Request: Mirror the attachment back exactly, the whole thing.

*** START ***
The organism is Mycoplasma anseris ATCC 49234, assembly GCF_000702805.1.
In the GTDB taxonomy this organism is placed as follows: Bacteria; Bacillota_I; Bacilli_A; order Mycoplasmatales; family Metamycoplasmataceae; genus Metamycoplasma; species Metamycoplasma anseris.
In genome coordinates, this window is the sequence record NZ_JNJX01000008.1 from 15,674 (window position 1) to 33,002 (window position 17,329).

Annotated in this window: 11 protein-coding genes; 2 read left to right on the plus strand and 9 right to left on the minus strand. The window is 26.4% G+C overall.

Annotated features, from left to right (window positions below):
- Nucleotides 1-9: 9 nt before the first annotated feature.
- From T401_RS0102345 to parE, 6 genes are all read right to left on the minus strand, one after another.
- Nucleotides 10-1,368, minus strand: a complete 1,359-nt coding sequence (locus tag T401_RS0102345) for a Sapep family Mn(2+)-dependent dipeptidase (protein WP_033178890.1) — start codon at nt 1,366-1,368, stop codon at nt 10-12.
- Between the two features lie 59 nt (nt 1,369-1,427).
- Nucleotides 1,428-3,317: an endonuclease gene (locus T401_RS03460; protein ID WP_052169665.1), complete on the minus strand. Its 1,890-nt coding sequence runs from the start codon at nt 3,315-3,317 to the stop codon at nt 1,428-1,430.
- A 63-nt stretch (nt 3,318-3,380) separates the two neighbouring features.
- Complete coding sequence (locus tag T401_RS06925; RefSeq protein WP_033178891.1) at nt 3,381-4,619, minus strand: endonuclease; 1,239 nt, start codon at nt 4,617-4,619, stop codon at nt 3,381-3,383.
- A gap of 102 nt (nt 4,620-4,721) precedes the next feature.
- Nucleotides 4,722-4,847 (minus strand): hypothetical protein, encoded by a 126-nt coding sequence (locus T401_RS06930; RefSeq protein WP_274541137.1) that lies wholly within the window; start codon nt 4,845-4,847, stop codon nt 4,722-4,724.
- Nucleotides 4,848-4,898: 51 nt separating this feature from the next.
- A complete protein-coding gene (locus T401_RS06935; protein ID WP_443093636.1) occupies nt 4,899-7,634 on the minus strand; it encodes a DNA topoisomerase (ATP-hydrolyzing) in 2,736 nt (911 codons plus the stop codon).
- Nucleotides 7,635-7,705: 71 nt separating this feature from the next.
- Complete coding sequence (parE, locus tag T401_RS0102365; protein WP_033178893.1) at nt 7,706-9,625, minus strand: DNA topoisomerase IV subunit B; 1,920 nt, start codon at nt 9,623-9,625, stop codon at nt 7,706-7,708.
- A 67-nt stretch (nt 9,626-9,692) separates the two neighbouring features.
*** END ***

The organism is Mycoplasma anseris ATCC 49234, assembly GCF_000702805.1.
In the GTDB taxonomy this organism is placed as follows: Bacteria; Bacillota_I; Bacilli_A; order Mycoplasmatales; family Metamycoplasmataceae; genus Metamycoplasma; species Metamycoplasma anseris.
In genome coordinates, this window is the sequence record NZ_JNJX01000008.1 from 15,674 (window position 1) to 33,002 (window position 17,329).

Annotated in this window: 11 protein-coding genes; 2 read left to right on the plus strand and 9 right to left on the minus strand. The window is 26.4% G+C overall.

Annotated features, from left to right (window positions below):
- Nucleotides 1-9: 9 nt before the first annotated feature.
- From T401_RS0102345 to parE, 6 genes are all read right to left on the minus strand, one after another.
- Nucleotides 10-1,368, minus strand: a complete 1,359-nt coding sequence (locus tag T401_RS0102345) for a Sapep family Mn(2+)-dependent dipeptidase (protein WP_033178890.1) — start codon at nt 1,366-1,368, stop codon at nt 10-12.
- Between the two features lie 59 nt (nt 1,369-1,427).
- Nucleotides 1,428-3,317: an endonuclease gene (locus T401_RS03460; protein ID WP_052169665.1), complete on the minus strand. Its 1,890-nt coding sequence runs from the start codon at nt 3,315-3,317 to the stop codon at nt 1,428-1,430.
- A 63-nt stretch (nt 3,318-3,380) separates the two neighbouring features.
- Complete coding sequence (locus tag T401_RS06925; RefSeq protein WP_033178891.1) at nt 3,381-4,619, minus strand: endonuclease; 1,239 nt, start codon at nt 4,617-4,619, stop codon at nt 3,381-3,383.
- A gap of 102 nt (nt 4,620-4,721) precedes the next feature.
- Nucleotides 4,722-4,847 (minus strand): hypothetical protein, encoded by a 126-nt coding sequence (locus T401_RS06930; RefSeq protein WP_274541137.1) that lies wholly within the window; start codon nt 4,845-4,847, stop codon nt 4,722-4,724.
- Nucleotides 4,848-4,898: 51 nt separating this feature from the next.
- A complete protein-coding gene (locus T401_RS06935; protein ID WP_443093636.1) occupies nt 4,899-7,634 on the minus strand; it encodes a DNA topoisomerase (ATP-hydrolyzing) in 2,736 nt (911 codons plus the stop codon).
- Nucleotides 7,635-7,705: 71 nt separating this feature from the next.
- Complete coding sequence (parE, locus tag T401_RS0102365; protein WP_033178893.1) at nt 7,706-9,625, minus strand: DNA topoisomerase IV subunit B; 1,920 nt, start codon at nt 9,623-9,625, stop codon at nt 7,706-7,708.
- A 67-nt stretch (nt 9,626-9,692) separates the two neighbouring features.